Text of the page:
Did you know that April is Financial Literacy Month? An entire month devoted to learning about money may sound extreme… until you read the stats. According to a recent survey, only 57% of adult Americans understand basic financial concepts.
A lack of knowledge isn’t just bad for your brain; it’s dangerous for your wallet. So here are some simple actions (based on fundamental financial concepts) that will boost your saving power.
Start an emergency saving account
Car repairs, medical emergencies, last-minute necessities… we all get hit with surprise costs from time to time. The best way to ensure that you stay prepared is to start an emergency savings account. If possible, try to keep this separate from your regular savings account, so you don’t have to drain funds for those future costs that you can actually predict.
Review your student loan repayment options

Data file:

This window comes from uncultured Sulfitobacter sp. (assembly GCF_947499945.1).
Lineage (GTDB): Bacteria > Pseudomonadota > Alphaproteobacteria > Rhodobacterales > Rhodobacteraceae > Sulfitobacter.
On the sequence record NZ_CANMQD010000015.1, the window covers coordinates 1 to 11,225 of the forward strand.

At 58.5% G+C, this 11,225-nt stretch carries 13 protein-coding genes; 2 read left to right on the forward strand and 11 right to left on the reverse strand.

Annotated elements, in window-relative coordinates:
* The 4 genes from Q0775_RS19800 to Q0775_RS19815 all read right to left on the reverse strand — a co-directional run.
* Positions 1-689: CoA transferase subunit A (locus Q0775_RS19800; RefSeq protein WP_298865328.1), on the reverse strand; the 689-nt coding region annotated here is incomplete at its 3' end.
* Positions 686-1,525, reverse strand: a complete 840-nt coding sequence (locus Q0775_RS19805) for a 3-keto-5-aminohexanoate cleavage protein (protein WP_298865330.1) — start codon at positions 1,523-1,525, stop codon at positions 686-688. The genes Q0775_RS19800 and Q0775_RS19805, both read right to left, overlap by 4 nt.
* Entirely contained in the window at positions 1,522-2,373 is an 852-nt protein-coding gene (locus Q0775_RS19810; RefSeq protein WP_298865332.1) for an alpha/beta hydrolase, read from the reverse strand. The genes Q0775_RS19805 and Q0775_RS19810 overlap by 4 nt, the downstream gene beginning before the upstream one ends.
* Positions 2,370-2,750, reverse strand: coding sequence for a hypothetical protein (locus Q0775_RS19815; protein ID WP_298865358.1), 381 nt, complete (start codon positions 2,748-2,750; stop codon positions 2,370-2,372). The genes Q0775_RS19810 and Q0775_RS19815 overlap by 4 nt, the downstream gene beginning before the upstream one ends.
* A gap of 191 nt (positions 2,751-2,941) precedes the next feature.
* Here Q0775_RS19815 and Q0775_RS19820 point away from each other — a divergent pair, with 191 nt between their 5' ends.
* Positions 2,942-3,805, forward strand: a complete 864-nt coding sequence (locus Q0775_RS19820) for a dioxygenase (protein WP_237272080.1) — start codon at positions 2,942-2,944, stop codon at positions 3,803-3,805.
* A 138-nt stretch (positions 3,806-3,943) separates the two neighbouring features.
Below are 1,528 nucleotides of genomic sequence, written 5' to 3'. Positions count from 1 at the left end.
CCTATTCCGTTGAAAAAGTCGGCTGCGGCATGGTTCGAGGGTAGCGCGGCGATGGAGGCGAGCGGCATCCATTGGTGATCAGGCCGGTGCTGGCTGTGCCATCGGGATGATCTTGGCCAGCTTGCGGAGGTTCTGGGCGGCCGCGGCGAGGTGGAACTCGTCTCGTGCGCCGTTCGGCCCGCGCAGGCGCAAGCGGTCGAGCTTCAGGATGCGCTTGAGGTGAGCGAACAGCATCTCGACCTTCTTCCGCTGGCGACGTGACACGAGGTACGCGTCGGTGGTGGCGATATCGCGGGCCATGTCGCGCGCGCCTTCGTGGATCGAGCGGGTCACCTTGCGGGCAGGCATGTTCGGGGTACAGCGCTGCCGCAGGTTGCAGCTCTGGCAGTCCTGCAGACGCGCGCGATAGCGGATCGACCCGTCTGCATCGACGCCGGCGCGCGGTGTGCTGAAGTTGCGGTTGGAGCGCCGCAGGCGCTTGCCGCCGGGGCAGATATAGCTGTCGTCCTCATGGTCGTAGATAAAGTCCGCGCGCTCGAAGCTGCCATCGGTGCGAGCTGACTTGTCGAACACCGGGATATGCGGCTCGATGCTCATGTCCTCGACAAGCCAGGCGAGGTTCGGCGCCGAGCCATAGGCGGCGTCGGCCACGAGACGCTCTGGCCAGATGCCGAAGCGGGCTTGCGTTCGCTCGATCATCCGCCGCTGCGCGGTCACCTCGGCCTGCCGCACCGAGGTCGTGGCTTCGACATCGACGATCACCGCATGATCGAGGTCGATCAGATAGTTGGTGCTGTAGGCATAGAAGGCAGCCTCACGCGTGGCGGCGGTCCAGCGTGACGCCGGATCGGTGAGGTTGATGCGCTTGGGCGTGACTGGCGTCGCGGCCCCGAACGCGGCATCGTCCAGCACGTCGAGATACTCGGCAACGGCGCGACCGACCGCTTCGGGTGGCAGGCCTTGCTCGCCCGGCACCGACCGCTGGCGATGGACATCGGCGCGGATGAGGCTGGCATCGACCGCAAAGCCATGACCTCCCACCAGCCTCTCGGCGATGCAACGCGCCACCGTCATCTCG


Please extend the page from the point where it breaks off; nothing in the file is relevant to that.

When’s the last time you checked your monthly student loan payment? Is it so high that you can’t pay the rest of your bills? If it’s too low, you may end up paying more in interest over the life of the loan than you need to. If you need to adjust your payment, you may be able to negotiate your monthly sum with your servicer.
Open a retirement account
Saving for retirement is critical (unless you plan on working full-time forever). If your employer offers a 401(k), make sure you take advantage of it. Even putting small sums away every month can make a big difference later once you lose full-time income. Likewise, if you don’t have access to an employer-sponsored retirement plan, open an IRA or CD.
Set financial goals
Setting financial goals will ensure that you get what you want in life, and help you save money in the long run. Goals should fall into three categories (short, medium and long-term). For example, a new computer may be a short-term goal, while a new home will take months or even years of consistent savings; this would be a long-term goal. Once you set your goals, create a realistic timeline for achieving them.
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